By David A. Farrell, Item Staff Writer
The Picayune Item
The board of aldermen on Tuesday voted to engage an engineer to determine how much it would cost to run city water lines to Mississippi Highway 26’s intersection with Interstate 59.
The action was taken at the suggestion of Mayor Billy Spiers, who told the board that he thinks the city was losing businesses who wanted to locate on Miss. Hwy. 26 and at the intersection because a stable and reliable source of water was not available.
City water lines run out Miss. Hwy. 26 as far as Wheat’s Home and Building Center.
Spiers said water lines already had been extended out Mississippi Highway 53 to I-59.
He said a preliminary cost estimate made by him and City Clerk Jodi Stuart shows estimated costs of between $100,000 and $140,000, but that more accurate and professional cost estimates were needed before the project could be approved by the board.
Spiers told the board that if his cost estimates hold true, the board already has on-hand enough money to do the project without a tax increase.
On another matter, the board said it will look at tightening restrictions on impromptu public signs, such as those announcing yard sales, when put up along streets and highways.
Guy Ray Holston, head of code enforcement, told the board he picks up a pile of the signs each week.
He suggested placing a brochure cautioning residents in their water bills.
The board asked Stuart to contact other cities similar to Poplarville and find out what they are doing to combat the problem.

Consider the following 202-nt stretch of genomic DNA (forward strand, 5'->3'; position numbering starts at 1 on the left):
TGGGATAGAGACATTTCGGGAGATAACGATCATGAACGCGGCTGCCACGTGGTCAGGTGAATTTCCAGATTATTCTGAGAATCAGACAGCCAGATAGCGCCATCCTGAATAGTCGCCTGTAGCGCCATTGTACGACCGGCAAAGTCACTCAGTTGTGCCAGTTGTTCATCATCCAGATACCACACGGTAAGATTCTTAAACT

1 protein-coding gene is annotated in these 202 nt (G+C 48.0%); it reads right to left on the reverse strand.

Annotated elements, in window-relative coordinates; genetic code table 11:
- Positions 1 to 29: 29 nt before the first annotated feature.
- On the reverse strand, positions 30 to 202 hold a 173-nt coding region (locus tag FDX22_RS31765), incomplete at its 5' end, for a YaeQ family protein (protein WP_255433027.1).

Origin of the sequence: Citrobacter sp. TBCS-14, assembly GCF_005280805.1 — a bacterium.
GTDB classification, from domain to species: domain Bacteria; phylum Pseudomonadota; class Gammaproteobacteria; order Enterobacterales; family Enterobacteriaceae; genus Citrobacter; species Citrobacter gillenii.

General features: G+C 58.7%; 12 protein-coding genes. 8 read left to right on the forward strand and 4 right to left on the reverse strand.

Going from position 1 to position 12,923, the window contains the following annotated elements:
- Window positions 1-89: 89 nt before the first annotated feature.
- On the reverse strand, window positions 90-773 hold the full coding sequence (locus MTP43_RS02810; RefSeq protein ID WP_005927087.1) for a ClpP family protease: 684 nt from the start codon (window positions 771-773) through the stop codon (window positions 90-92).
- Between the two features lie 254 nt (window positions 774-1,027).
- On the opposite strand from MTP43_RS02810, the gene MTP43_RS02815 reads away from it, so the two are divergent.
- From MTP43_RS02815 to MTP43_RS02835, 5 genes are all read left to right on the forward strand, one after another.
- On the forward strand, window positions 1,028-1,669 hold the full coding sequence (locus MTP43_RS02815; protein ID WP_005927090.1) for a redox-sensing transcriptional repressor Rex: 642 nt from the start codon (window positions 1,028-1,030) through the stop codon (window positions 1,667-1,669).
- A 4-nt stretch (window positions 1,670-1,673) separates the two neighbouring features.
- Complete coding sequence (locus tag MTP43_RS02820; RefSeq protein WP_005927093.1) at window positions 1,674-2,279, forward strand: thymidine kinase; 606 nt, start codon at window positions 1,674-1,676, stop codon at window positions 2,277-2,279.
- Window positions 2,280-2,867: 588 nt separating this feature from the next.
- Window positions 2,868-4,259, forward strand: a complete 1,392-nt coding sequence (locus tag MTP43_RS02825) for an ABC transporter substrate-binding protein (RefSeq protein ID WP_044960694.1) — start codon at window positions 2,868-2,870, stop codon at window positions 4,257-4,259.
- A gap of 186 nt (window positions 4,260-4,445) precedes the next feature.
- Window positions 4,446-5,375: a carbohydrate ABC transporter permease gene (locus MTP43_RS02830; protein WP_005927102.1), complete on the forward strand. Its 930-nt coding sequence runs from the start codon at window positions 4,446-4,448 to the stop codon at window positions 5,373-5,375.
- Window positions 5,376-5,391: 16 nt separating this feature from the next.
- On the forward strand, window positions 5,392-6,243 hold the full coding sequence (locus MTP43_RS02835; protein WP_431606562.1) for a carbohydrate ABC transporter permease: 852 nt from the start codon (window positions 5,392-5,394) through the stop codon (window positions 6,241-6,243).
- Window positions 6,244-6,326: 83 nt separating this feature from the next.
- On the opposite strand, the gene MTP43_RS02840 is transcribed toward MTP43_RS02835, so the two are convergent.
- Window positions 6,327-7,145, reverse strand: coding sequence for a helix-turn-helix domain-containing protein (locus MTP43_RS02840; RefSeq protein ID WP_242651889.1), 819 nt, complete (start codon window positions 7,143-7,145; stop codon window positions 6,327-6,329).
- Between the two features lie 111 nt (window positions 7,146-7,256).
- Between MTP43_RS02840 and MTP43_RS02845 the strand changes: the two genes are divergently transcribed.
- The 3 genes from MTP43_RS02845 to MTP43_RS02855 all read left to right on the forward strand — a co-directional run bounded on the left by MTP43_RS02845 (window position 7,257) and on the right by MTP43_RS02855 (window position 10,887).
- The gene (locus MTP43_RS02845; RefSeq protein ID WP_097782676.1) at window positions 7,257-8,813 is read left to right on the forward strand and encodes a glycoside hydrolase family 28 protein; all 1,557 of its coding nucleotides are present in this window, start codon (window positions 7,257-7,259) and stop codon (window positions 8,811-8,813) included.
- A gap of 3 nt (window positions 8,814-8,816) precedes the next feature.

Alderwoman Shirley Wiltshire said Poplarville seems to have a disproportionate share, and signs are more prevalent here. “You just don’t see a lot of signs in Long Beach and other Gulf Coast cities, as you do here,” said Wiltshire.
Spiers said he believes there is nothing the city can do about it. “They will always put them up to advertise their sales,” said Spiers.
On another matter, the board took no action after a discussion on whether or not to continue spraying for mosquitoes.
Alderman Dr. John Grant, Jr., said he did not think it does any good to spray for the pesky critters, but he added he was not adverse to continue spraying “if that’s what the board wants.”
Alderman Johnnie Sherman said he believed the spraying helped the situation and has an impact on the mosquito population.
Sam Hale, who oversees the spraying process, said that one drum of the spray costs the city about $2,600 and that the city uses about one drum a year on the project. He said that contrary to what many believe, the spray is nontoxic to humans but toxic to mosquitoes.